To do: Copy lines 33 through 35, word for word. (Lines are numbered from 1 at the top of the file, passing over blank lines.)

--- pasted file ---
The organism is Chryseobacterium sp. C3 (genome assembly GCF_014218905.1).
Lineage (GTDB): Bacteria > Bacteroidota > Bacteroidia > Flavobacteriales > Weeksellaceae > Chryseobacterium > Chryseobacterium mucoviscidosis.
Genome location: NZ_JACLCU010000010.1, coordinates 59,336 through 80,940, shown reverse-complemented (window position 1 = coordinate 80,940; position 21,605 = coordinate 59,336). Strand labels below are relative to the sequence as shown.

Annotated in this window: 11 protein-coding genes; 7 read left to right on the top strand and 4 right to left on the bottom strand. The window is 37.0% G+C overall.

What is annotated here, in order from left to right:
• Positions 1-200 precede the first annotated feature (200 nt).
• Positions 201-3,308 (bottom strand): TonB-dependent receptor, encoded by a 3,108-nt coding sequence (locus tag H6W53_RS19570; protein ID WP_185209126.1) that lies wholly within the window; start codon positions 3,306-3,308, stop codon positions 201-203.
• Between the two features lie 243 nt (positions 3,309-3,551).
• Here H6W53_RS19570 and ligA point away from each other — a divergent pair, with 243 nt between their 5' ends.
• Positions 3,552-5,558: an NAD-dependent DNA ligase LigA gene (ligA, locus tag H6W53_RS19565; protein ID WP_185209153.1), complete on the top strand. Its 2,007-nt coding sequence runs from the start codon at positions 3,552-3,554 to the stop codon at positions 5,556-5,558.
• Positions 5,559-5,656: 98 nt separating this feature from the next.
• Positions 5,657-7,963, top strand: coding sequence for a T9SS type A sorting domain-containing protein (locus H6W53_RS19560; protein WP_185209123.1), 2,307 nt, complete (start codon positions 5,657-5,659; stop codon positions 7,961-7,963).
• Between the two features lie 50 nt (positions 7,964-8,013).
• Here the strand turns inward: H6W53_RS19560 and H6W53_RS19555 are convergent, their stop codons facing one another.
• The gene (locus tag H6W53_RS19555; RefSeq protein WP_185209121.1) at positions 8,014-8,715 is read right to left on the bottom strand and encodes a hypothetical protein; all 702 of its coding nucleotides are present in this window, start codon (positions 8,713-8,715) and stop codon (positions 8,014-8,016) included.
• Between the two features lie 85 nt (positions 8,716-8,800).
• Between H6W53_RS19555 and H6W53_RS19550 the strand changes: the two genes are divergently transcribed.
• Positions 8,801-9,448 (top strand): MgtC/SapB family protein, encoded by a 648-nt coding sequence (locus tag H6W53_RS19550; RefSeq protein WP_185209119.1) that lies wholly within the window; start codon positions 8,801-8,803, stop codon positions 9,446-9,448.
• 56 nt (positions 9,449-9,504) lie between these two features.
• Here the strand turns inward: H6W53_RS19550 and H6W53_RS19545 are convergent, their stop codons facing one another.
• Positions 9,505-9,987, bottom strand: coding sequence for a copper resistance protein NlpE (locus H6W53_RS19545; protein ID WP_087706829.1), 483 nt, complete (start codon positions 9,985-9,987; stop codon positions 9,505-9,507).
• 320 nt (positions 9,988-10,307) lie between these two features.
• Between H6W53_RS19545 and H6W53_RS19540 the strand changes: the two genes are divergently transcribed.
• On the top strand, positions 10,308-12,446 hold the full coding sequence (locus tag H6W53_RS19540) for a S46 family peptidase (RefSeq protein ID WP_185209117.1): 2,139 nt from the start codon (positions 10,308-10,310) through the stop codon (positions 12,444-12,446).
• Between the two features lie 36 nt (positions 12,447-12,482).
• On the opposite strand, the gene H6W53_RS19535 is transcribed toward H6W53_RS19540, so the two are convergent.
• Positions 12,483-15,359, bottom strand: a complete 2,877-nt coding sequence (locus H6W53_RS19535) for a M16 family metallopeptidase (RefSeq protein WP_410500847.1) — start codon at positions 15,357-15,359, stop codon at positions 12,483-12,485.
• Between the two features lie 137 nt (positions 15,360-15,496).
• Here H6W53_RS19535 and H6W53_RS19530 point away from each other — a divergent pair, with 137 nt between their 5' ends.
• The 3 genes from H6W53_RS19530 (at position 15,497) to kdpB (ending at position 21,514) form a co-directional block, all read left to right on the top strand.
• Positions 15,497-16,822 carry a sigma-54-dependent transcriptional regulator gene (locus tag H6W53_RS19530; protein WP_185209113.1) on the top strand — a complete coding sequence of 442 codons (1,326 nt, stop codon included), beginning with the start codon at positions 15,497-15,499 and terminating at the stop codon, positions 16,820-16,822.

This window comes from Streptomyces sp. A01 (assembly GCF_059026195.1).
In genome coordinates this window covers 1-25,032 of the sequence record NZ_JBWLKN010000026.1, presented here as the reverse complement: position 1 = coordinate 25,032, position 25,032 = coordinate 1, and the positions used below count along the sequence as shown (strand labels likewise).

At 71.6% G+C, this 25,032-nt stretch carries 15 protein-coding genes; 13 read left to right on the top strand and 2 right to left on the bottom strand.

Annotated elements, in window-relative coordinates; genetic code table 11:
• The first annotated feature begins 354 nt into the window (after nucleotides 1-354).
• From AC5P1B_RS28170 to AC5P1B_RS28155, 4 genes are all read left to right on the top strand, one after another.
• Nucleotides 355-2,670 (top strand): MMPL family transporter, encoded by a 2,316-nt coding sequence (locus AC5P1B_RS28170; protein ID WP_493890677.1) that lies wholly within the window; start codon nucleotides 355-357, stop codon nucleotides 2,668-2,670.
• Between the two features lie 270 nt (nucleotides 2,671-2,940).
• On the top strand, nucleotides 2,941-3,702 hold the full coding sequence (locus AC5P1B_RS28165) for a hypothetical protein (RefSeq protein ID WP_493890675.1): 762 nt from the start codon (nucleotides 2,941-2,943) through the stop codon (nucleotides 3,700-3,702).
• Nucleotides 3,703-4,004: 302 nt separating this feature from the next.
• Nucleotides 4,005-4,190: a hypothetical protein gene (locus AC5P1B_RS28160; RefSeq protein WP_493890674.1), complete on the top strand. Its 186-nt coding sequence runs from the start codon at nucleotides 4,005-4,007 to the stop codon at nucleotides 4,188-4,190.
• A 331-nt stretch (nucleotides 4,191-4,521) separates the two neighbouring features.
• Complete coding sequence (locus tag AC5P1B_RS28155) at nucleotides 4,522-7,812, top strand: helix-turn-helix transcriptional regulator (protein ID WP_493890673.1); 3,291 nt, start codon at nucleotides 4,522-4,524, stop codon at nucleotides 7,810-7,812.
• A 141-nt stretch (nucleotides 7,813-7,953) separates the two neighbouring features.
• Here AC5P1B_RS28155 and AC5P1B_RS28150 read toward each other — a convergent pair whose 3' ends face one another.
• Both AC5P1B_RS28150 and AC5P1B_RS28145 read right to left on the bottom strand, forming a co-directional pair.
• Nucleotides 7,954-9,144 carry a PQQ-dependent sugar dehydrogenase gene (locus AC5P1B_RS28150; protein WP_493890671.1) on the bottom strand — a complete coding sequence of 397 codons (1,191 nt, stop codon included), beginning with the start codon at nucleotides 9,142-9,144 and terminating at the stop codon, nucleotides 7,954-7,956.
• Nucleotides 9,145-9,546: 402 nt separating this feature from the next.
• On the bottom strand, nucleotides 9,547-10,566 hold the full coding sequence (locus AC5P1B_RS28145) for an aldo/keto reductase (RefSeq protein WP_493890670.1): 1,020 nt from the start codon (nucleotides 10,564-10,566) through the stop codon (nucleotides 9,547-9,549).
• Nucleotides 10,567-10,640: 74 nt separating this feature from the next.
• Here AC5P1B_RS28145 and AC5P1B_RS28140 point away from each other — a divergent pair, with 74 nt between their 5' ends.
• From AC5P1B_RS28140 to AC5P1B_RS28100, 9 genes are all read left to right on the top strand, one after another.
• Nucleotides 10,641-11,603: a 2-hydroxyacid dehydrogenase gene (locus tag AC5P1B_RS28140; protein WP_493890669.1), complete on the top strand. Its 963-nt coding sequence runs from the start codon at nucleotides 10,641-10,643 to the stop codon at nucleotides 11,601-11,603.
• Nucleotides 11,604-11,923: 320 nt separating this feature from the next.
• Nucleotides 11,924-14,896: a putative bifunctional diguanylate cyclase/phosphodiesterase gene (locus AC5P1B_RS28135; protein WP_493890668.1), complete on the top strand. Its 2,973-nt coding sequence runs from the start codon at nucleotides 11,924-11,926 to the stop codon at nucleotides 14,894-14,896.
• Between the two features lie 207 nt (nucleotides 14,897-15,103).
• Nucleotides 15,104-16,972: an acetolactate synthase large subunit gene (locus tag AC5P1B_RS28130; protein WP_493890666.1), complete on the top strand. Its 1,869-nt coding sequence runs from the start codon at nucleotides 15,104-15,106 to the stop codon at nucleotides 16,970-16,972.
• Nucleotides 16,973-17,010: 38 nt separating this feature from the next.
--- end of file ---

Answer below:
In genome coordinates this window covers 1-25,032 of the sequence record NZ_JBWLKN010000026.1, presented here as the reverse complement: position 1 = coordinate 25,032, position 25,032 = coordinate 1, and the positions used below count along the sequence as shown (strand labels likewise).

At 71.6% G+C, this 25,032-nt stretch carries 15 protein-coding genes; 13 read left to right on the top strand and 2 right to left on the bottom strand.

Annotated elements, in window-relative coordinates; genetic code table 11: